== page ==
In order to push its controversial and highly unpopular funding requests through the legislature, the Leung Chun-ying administration pulled a trick over and over again in the last Legislative Council sitting.
The government embedded these debatable funding requests in undisputed funding proposals such as social welfare payments, in the hope that these controversial items would slip under the radar and be approved as a single basket of funding requests in one go.
Such a trick did work on several occasions, and it appears the government is pulling it again in this new term of Legco.
But the pan-democrats have learned a lesson and become much more vigilant against such sneaky tricks.
The administration once again embedded several controversial funding proposals into its comprehensive funding requests for the Capital Works Reserve Fund (CWRF).
These included funding requests for a Tiananmen Square-style town square in Yuen Long, a project that has met with fierce opposition both inside and outside Legco, and for an extravagant musical fountain in Kwun Tong.
Thanks to the vigilance and attention to detail of pro-democracy lawmakers, these controversial funding proposals were picked up by their radar this time around.
They demanded that the proposals be put to the vote separately. Yet, the government has so far refused to do so, and the pan-democrats have refused to back down. As a result, the entire CWRF funding request is gridlocked.
Another example of the government pulling the same trick is its recent funding request for a pay rise for government bureau chiefs.
Despite doubts about the urgency and necessity of this funding request at a time of public sector austerity, not to mention the poor job performance of these chiefs, the government insists that the funding proposal be granted as soon as possible.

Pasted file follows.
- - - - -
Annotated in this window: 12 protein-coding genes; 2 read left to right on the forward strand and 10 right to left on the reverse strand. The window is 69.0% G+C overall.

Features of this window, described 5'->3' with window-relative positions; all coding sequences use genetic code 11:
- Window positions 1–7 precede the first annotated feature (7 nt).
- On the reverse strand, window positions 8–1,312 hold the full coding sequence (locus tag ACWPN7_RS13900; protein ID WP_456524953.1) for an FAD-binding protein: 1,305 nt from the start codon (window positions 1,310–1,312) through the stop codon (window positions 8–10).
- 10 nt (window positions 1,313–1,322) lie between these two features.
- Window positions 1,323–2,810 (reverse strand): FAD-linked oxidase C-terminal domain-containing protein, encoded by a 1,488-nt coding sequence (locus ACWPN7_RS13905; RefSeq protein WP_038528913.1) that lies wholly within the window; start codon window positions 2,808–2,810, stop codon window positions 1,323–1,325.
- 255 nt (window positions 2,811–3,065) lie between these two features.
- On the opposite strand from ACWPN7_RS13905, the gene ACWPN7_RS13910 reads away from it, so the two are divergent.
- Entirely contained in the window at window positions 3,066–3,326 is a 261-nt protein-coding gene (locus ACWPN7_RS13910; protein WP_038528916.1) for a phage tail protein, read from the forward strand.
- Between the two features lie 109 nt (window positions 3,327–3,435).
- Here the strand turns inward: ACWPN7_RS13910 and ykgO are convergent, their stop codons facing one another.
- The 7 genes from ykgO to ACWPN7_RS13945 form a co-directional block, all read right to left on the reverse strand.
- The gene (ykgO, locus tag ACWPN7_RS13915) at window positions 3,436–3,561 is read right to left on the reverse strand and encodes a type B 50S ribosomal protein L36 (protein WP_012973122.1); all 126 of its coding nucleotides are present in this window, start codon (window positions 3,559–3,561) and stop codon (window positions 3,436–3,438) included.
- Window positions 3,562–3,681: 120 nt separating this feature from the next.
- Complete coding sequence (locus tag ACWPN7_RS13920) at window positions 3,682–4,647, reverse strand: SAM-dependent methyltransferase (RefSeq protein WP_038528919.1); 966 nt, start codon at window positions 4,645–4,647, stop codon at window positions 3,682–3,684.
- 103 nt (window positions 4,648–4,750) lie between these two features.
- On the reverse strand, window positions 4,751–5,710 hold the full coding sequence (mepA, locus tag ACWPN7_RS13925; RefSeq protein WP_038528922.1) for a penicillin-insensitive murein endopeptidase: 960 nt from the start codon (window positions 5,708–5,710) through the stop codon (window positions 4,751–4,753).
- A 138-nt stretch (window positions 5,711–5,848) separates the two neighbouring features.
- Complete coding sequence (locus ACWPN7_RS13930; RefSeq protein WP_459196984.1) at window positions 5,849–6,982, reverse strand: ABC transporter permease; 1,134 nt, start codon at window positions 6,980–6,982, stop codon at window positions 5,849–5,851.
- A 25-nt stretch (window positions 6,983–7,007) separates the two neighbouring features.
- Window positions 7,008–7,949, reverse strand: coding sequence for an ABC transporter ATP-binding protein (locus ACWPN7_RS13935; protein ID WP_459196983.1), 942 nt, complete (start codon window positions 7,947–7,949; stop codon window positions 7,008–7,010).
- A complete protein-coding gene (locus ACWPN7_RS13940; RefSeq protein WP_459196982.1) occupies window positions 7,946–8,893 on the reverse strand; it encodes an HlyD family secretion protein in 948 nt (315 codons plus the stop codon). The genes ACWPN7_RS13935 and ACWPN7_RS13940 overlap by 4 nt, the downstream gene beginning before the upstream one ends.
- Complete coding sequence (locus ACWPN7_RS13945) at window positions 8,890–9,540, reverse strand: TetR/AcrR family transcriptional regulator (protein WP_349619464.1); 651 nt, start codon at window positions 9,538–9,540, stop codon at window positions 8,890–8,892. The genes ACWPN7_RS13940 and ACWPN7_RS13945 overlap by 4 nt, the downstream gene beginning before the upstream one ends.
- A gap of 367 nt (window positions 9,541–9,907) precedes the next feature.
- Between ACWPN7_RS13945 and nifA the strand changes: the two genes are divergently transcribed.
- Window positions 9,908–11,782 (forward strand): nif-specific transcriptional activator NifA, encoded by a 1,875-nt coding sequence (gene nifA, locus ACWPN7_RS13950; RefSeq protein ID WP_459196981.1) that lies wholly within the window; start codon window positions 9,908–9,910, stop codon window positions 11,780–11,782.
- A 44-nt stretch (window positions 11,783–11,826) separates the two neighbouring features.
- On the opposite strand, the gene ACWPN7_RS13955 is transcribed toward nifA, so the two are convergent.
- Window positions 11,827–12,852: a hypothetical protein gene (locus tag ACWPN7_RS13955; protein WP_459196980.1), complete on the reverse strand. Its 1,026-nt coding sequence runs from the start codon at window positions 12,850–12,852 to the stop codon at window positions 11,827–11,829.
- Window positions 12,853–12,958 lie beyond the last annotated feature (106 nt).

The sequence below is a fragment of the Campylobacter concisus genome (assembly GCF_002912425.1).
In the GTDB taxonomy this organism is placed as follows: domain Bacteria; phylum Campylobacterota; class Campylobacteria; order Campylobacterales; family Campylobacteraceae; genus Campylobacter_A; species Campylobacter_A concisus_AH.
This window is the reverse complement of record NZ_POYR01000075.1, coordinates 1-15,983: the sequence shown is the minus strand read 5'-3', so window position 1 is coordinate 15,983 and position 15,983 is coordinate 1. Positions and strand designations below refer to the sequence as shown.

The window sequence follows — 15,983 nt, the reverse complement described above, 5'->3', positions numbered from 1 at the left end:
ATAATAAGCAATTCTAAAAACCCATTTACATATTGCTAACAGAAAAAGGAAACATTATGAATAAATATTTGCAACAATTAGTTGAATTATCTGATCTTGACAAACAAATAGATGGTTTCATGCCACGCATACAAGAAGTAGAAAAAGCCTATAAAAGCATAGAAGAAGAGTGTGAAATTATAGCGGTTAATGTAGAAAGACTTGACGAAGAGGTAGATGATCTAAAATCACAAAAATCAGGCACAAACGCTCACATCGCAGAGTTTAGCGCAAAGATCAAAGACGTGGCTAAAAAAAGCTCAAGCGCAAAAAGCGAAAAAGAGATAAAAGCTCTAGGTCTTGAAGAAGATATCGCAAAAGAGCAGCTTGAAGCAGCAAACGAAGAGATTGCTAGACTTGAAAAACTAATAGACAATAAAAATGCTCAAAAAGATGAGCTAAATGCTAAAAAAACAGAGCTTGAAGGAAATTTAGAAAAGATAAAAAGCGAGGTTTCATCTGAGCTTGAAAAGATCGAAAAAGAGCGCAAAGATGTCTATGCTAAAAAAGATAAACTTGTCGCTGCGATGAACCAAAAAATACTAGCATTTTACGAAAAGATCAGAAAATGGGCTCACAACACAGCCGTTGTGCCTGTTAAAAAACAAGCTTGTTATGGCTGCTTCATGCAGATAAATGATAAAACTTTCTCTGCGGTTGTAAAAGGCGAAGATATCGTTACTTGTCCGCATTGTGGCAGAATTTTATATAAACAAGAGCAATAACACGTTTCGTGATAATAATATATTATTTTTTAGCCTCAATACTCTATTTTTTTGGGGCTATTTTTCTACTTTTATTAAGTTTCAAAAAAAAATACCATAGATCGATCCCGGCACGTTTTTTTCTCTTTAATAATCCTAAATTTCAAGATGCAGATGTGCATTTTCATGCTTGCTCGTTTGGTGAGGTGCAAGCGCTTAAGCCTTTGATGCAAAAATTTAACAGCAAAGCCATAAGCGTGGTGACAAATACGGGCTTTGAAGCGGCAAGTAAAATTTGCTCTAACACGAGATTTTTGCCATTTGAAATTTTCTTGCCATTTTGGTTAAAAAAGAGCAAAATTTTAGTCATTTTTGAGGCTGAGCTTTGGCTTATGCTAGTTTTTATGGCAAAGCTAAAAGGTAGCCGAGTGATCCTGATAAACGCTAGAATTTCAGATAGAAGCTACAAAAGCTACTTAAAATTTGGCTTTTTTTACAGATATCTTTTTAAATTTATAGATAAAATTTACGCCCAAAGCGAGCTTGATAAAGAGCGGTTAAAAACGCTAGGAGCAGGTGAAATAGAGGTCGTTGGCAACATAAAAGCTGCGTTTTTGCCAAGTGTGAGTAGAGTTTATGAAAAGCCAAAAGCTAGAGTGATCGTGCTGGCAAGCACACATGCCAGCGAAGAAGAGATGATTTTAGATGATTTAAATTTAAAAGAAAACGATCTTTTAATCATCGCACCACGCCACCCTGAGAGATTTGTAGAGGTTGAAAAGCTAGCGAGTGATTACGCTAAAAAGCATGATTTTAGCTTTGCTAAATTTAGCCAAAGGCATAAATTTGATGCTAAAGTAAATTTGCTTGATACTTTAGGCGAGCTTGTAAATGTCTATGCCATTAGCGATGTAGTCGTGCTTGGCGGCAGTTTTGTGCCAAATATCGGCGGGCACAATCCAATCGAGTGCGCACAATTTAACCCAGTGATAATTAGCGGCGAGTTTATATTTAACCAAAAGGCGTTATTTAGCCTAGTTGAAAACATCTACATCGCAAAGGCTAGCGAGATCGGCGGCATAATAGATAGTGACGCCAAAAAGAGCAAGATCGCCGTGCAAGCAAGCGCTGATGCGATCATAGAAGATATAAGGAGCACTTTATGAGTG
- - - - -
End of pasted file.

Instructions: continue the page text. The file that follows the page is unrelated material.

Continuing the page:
As expected, the request is gridlocked due to the pan-democrats’ opposition.
What the government is doing will not only exacerbate partisan gridlock in the legislature but will also take a heavy toll on its popularity in the long run.
The public isn’t foolish. It can tell whenever the administration is trying to bend the rules or skirt Legco oversight. The more the government does so, the more dismayed the public will become.
The pro-establishment camp, too, is likely to pay a political price for collaborating with the administration in guaranteeing passage of these unpopular funding requests by invoking cloture and forcing a vote on them using their majority seats in Legco.
By playing the accomplice, the pro-Beijing camp would only fuel public discontent with them.
That said, both the government and the pro-establishment camp should observe procedural justice and stop pulling tricks where everybody loses.
This article appeared in the Hong Kong Economic Journal on Feb. 6
Translation by Alan Lee
[Chinese version 中文版]
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